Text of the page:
Brute Force (1947)

“Those gates only open three times: when you come in, when you’ve served your time, or when you’re dead.”

brute-force-poster

Synopsis:
A group of prisoners — led by Burt Lancaster — rebel against a sadistic prison captain (Hume Cronyn) who is hell-bent on making their lives miserable.

Genres:

Review:
Prison breaks have been a cinematic mainstay for decades, and this relatively early outing by French director Jules Dassin is regarded by many as one of the best. However, other than featuring hunky-yet-stoic Burt Lancaster in a star-making role, and Hume Cronyn in an atypically sadistic performance, it doesn’t offer anything new to an overly familiar narrative trope. In order to successfully convince audiences to root for Lancaster and his cellmates, the prisoners are all presented as sympathetic and/or wrongly accused, while Cronyn himself is simply a power-tripping Hitler-stand-in (clearly meant to appeal to post-war audiences). The film’s primary redeeming feature is William Daniels’ atmospheric cinematography, which successfully positions this as a prime example of prison-drama-as-noir.

Redeeming Qualities and Moments:

  • The powerful early scene in which a stoolie (James O’Rear) is crushed to death in a prison workroom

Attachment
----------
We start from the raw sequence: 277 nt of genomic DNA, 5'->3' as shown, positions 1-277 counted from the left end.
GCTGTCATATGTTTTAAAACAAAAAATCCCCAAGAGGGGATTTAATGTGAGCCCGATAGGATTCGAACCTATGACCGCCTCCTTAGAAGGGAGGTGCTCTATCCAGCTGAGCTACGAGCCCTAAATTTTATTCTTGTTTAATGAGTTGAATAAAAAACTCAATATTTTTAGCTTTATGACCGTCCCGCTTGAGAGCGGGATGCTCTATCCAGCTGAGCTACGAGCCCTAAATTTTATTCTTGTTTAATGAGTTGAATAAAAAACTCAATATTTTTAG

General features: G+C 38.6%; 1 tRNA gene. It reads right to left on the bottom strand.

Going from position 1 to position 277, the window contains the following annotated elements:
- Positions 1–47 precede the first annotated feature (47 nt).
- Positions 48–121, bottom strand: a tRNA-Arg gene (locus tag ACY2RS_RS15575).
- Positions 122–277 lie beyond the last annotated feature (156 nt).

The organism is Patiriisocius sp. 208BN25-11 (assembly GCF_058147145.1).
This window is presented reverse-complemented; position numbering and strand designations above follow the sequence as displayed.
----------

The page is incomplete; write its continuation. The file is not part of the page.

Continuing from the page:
Brute Force Hazing
  • William Daniels’ noir-ish cinematography
    Brute Force Cinematography

Must See?
No. Listed as a film with Historical Importance in the back of Peary’s book.

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One Response to “Brute Force (1947)”

  1. Agreed; ultimately not a must.

    There is a considerable number of prison films – when one considers the limited scope of them (escape, corruption/reform, general discontent of inmates), it’s apparent how the musts among them can really be narrowed down. (That is, unless the setting intrigues you.)

    As compensation for the genre’s limits, the story here is opened up by including the backstory (via flashbacks) of four of the prisoners. At least that gets viewers out of the prison – which is not always easy to do in such films. But, again, these details don’t work toward making ‘Brute Force’ a standout.

    If anything makes the film particularly noteworthy, it’s Cronyn’s turn as Capt. Munsey – which easily reads as gay. (I somehow see him as a Roy Cohn kind of guy.) While it’s hard to decipher the original intent of storywriter Robert Patterson, it’s not difficult to note the line of screenwriter Richard Brooks’ interest in marginally gay men: ‘Crossfire’ (Brooks’ original novel ‘The Brick Foxhole’ hinged on homosexuality), ‘Cat on a Hot Tin Roof’, ‘In Cold Blood’, ‘Looking for Mr. Goodbar’.)

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